Subject Langston Hughes...a black poet
Posted by Angela
Posted on Tue Nov 24 23:47:03 1998
From IP  

Angela Chou
Reading Journal of Langston Hughes

Self-identity of being a black American seems to be strongly emphasized in Langston Hughes' poems. Langston Hugh used to say that he was proud of being a black American poet and ashamed of those Negro poets who would like to be white ones. From this point of view, I guess "race segregation" or "race discrimination" would be emphasized in his poems as well. And this is true.
   "Mulatto" is the most impressive poem of ten of Langston Hughes' poems I read. "Mulatto" is a person with one black parent and one white one. "Mulatto" seems to be a free verse. I think this poem can be summarized in two conversational sentences as follows, "I am your son, white man! /íK/You are my son! / Like hell!"
   The first line "I am your son, white man!" is expressed in a strong tone. Specifically, it is not a sentence a son says to his father, because the normal sentence would be like this, "I am your son, dad!" Here "white man" sounds sarcastic. The author tried to make a clear line between black and white. "You are my son!" sounds normal; however, the following line "Like hell!" overthrows the sweet relationship between father and son, and this is because of difference skin colors-black and white. Both of the father and son seem to be forced to accept the relationship which they don't like but have to have.
   "The south", "stars", "night","nigger", which are symbols of the Negro are repeated again and again in this poem. The North is supposed to belong to the white, and the south is supposed to belong to the black. I think here "The South" refers to "Africa" which is the resource of the Negro. The color of stars is yellow and sort of tawny, just like the skin color of mulattos. "The Southern night/ Full of stars/ Great big yellow stars." These lines obviously talk about the Negro in Africa-the mulatto's' friends. "What's a body but a toy?" which is repeated in this poem, show the Negro's low status in society. "A little yellow/ Bastard boy." Is quite a sharp diction. "O, sweet as earth, / Dusk dark bodies/ Give sweet birth," these lines show a harmonic atmosphere, but the following line "To little yellow bastard boys" kills the sweet and peaceful feeling.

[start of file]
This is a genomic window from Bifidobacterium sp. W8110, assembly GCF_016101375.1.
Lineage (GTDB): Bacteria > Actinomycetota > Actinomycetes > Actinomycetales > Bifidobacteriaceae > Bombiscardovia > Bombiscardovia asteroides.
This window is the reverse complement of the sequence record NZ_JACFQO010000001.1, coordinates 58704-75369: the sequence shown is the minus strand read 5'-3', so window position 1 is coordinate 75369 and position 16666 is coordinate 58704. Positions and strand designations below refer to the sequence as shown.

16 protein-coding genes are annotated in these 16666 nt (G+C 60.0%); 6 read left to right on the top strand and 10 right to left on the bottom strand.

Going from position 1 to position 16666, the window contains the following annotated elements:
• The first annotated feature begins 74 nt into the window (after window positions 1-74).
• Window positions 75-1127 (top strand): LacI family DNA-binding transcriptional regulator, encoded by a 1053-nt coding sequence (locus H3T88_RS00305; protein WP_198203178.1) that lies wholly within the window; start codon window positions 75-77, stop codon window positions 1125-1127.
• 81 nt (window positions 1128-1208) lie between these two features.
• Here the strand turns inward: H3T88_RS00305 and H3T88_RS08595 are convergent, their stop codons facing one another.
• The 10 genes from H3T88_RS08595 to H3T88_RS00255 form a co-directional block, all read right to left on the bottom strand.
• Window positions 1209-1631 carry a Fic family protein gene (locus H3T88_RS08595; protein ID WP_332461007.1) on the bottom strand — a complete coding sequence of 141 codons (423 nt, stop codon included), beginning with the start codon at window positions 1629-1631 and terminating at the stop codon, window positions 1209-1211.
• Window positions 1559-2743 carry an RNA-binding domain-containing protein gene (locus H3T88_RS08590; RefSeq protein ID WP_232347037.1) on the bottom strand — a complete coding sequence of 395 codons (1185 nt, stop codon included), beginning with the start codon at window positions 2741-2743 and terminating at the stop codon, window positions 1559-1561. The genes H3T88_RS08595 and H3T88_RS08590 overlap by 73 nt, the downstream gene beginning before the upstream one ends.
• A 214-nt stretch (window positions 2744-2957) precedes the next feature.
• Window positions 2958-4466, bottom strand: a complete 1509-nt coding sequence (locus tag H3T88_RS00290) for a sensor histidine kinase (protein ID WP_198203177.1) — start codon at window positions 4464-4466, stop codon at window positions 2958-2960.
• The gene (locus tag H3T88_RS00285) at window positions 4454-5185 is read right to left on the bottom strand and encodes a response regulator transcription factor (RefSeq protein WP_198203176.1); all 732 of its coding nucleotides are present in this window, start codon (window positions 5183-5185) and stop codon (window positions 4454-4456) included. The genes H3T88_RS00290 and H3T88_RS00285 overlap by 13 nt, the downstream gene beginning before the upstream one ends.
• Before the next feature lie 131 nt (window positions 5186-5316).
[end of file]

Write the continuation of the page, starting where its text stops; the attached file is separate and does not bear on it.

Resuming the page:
I see the sense of inferiority of a black boy in this poem. The last few lines, "I am your son, white man! / A little yellow/ Bastard boy." Sounds sad to me, especially this is what a mulatto son says to his father.

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